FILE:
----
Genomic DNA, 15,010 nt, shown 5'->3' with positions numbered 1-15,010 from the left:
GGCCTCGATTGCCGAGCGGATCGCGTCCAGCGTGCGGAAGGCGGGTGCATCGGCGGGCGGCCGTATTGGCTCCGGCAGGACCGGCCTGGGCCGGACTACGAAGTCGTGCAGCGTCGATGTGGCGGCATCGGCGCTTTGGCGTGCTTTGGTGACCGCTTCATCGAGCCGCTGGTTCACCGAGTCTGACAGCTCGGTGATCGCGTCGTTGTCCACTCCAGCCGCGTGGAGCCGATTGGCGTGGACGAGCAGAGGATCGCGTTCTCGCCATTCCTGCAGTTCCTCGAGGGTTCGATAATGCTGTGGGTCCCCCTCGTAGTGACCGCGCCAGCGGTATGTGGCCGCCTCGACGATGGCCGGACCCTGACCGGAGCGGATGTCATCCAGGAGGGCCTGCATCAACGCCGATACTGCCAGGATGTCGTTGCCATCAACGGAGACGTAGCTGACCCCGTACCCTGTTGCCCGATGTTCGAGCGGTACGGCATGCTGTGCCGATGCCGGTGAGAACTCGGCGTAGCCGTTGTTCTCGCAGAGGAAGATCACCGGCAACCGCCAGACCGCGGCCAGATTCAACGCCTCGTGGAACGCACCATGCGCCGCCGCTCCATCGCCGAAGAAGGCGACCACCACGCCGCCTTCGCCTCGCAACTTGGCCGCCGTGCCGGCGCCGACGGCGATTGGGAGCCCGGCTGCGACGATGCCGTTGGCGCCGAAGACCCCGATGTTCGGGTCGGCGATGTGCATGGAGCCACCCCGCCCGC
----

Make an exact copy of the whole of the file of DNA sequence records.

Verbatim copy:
Genomic DNA, 15,010 nt, shown 5'->3' with positions numbered 1-15,010 from the left:
GGCCTCGATTGCCGAGCGGATCGCGTCCAGCGTGCGGAAGGCGGGTGCATCGGCGGGCGGCCGTATTGGCTCCGGCAGGACCGGCCTGGGCCGGACTACGAAGTCGTGCAGCGTCGATGTGGCGGCATCGGCGCTTTGGCGTGCTTTGGTGACCGCTTCATCGAGCCGCTGGTTCACCGAGTCTGACAGCTCGGTGATCGCGTCGTTGTCCACTCCAGCCGCGTGGAGCCGATTGGCGTGGACGAGCAGAGGATCGCGTTCTCGCCATTCCTGCAGTTCCTCGAGGGTTCGATAATGCTGTGGGTCCCCCTCGTAGTGACCGCGCCAGCGGTATGTGGCCGCCTCGACGATGGCCGGACCCTGACCGGAGCGGATGTCATCCAGGAGGGCCTGCATCAACGCCGATACTGCCAGGATGTCGTTGCCATCAACGGAGACGTAGCTGACCCCGTACCCTGTTGCCCGATGTTCGAGCGGTACGGCATGCTGTGCCGATGCCGGTGAGAACTCGGCGTAGCCGTTGTTCTCGCAGAGGAAGATCACCGGCAACCGCCAGACCGCGGCCAGATTCAACGCCTCGTGGAACGCACCATGCGCCGCCGCTCCATCGCCGAAGAAGGCGACCACCACGCCGCCTTCGCCTCGCAACTTGGCCGCCGTGCCGGCGCCGACGGCGATTGGGAGCCCGGCTGCGACGATGCCGTTGGCGCCGAAGACCCCGATGTTCGGGTCGGCGATGTGCATGGAGCCACCCCGCCCGC